Seacrow Island

14_06

Just like Emil i Lönneberga, Astrid grew up in
a large family with maids and farmhands.

14_05

The place called Katthult is an invention of
Astrid Lindgren, but Vimmerby and
Mariannelund – places visited by Emil in the
books – exist in real life.

14_04

Astrid in the kitchen at Näs.

14_03

Here you see Lina’s kitchen sofa in a recent
photograph of the kitchen where Astrid grew
up.

14_02

The environment depicted in the Emil books is
inspired by Astrid’s own childhood at Näs.
Here is a picture of Lina’s kitchen sofa by the
illustrator, Björn Berg.

14_01

With the book Emil i Lönneberga, Astrid
returns to her father’s Småland – the stage of
her own childhood. And Emil was one of the
most favourite characters for both Astrid and
her father. She said, “Emil, you know that’s
exactly the Småland of my own childhood, and
... I like that character so much that when I’d
finished writing the last book about him, I
cried.”

Emil i Lönneberga

1963

13_05

The book is full of stark contrasts, where you
experience bright, happy moments but also
darkness and evil. This is captured very well in
Ilon Wikland’s illustrations.

13_04

The book is full of stark contrasts, where you
experience bright, happy moments but also
darkness and evil. This is captured very well in
Ilon Wikland’s illustrations.

13_03

In 1953 a young illustrator turned up at Rabén &
Sjögren, asking if they might have any work for
her. Ilon Wikland was introduced to Astrid
Lindgren and began to show her some sample
pictures. Astrid thought “this girl can draw
fairytales” and gave her the assignment of
creating the illustrations for Mio, My Son. Since
then, Ilon has illustrated many of Astrid’s books.

13_02

Astrid often went for walks around her beloved
Vasastan (an area of Stockholm). One day she
saw a boy sitting alone on a park bench in
Tegnérlunden. That picture triggered her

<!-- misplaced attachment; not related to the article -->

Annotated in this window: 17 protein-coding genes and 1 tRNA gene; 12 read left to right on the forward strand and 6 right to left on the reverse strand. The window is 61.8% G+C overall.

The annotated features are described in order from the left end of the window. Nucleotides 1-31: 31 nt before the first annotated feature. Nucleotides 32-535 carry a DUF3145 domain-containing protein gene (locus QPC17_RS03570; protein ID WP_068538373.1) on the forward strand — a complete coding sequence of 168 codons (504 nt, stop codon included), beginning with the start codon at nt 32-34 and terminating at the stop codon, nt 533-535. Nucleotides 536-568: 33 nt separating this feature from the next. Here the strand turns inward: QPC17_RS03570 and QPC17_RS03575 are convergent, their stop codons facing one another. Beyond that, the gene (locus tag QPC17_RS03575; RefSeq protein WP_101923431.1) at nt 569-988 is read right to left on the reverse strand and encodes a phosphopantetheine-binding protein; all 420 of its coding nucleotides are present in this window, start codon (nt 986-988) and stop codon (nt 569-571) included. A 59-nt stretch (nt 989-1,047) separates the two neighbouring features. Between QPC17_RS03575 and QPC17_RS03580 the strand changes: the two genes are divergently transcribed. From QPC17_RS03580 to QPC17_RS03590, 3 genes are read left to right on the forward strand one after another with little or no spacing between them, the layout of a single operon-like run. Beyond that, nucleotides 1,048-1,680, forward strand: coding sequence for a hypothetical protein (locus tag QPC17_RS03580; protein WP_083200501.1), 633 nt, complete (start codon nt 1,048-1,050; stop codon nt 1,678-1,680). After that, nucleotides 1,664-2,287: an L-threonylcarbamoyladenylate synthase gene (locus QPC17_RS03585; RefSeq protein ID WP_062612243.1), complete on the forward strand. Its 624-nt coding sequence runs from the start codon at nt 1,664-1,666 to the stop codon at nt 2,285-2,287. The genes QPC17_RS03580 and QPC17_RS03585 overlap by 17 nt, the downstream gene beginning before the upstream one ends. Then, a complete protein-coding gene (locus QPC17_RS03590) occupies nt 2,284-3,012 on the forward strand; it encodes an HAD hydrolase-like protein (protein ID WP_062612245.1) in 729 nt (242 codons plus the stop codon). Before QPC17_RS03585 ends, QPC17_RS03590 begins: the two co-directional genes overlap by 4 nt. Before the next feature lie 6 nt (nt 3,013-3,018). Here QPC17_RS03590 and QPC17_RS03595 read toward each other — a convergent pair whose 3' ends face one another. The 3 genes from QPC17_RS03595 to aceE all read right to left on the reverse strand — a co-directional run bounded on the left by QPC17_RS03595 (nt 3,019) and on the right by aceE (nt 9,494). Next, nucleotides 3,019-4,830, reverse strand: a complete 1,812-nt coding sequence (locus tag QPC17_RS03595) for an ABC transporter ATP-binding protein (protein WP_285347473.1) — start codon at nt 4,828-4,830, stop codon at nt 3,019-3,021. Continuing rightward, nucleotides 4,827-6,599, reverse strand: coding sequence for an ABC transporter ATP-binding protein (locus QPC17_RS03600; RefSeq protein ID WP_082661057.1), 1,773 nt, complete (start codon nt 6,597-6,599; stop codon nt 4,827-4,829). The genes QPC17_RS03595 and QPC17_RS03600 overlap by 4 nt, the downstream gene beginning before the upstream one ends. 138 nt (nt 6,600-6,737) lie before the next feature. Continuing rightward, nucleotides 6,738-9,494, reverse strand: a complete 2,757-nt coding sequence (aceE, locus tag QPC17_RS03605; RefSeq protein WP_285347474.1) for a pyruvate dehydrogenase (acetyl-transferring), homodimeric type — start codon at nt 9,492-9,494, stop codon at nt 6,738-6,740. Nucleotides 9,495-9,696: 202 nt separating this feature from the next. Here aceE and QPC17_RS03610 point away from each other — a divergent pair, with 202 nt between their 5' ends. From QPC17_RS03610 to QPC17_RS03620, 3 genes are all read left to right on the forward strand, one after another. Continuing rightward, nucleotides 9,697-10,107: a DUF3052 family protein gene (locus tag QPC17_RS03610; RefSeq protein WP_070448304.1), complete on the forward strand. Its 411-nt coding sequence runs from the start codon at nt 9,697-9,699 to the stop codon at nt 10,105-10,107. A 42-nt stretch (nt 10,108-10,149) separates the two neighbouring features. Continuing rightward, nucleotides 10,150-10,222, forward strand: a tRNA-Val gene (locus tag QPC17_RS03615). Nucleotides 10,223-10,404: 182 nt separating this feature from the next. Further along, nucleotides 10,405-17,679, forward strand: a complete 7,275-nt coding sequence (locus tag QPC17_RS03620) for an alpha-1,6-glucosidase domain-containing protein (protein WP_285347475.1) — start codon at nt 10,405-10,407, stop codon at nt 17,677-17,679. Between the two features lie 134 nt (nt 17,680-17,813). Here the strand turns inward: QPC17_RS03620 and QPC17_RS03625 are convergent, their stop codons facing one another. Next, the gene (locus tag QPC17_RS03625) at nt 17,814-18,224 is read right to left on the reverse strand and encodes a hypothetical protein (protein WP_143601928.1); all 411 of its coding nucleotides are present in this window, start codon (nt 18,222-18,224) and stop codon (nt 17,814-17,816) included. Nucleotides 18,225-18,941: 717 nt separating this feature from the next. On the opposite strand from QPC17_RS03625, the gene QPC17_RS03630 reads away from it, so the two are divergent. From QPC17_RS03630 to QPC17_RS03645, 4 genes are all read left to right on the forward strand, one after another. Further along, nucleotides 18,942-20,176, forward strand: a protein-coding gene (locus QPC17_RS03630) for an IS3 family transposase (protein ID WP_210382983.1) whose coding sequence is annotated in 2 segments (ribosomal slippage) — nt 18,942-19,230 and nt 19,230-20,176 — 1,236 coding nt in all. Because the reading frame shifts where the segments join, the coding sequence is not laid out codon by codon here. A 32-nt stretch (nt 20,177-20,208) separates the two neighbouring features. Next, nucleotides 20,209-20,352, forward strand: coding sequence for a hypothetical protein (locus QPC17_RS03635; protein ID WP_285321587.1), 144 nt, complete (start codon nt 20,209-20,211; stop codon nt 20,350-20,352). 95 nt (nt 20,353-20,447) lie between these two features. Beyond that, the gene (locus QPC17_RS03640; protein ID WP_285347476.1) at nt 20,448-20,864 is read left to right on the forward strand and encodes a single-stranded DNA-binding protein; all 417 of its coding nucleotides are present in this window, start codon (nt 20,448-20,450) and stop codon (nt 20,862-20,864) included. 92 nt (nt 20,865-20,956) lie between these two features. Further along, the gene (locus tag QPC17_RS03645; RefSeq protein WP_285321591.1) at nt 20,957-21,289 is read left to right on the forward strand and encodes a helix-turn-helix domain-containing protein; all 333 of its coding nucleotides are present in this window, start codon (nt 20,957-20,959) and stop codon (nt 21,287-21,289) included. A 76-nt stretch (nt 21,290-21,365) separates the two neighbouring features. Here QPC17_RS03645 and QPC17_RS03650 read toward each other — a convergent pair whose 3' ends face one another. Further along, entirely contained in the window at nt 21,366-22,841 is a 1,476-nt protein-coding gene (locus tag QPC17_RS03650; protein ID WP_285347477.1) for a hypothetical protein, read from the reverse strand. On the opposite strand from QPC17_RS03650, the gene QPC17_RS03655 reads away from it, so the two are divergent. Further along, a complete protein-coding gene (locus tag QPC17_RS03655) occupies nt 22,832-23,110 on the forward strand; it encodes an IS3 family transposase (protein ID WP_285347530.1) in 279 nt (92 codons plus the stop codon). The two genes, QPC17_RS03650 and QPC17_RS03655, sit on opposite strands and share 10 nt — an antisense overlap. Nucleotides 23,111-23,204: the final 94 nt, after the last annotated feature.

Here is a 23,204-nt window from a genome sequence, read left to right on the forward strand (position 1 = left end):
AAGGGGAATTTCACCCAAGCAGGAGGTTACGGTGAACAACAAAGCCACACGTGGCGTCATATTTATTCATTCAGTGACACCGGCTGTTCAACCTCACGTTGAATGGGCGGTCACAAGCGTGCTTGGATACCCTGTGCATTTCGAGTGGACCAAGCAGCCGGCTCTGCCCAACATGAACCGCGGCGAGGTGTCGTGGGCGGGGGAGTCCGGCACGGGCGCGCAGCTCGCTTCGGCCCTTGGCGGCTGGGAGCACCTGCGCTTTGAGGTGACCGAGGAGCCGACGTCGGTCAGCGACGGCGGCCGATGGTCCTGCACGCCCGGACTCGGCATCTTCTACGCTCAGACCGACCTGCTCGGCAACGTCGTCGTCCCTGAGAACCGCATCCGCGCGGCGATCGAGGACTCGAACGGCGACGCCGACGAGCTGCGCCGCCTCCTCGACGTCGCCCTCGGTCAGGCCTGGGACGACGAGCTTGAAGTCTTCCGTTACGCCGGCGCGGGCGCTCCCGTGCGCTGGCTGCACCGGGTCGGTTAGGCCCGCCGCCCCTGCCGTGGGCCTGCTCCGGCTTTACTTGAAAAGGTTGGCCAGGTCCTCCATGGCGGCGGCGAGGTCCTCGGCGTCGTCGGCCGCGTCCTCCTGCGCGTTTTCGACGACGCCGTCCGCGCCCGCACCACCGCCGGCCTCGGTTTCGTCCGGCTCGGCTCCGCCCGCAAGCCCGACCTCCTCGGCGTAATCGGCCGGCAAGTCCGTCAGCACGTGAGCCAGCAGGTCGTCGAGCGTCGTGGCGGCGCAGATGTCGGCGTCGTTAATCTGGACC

imagination and became the first seeds of Mio,
My Son
.

13_01

Astrid Lindgren has mostly written stories of a
different genre, but Mio, My Son, released in
1954 is a classical fairytale. The story of Karl
Anders Nilsson was first published as a shorter
version intended for a magazine. The inspiration
came from a walk in Tegnérlunden (a park in
Stockholm) where she saw a little boy sitting on
a bench. It got her imagination going and out of
it grew the fairytale about Mio. Initially, Astrid
had not intended to write any more than that first
chapter, but some years later she started to
wonder how things were going for the little boy
and proceeded to write a whole book about him.

Mio, My Son

12_06

Visiting Milan in connection with one of
Sture’s many business trips abroad.

12_05

Astrid together with the girls in the book,
Gerda lives in Norway.

12_04

Captured by Anna Riwkin in Holland, together with Charles Behrens, sketch-artist and finance man.

12_03

In Chicago on an assignment for Damernas Värld (a women’s magazine).
The trip resulted in a long series of articles which later turned into a book, Kati in America.
In the book she uses Kati to exclaim: “I was standing by the window of our hotel room and I was shivering with excitement.”

12_02

In Chicago on an assignment for Damernas Värld (a women’s magazine).
The trip resulted in a long series of articles which later turned into a book, Kati in America.
In the book she uses Kati to exclaim: “I was standing by the window of our hotel room and I was shivering with excitement.”

Syndicate content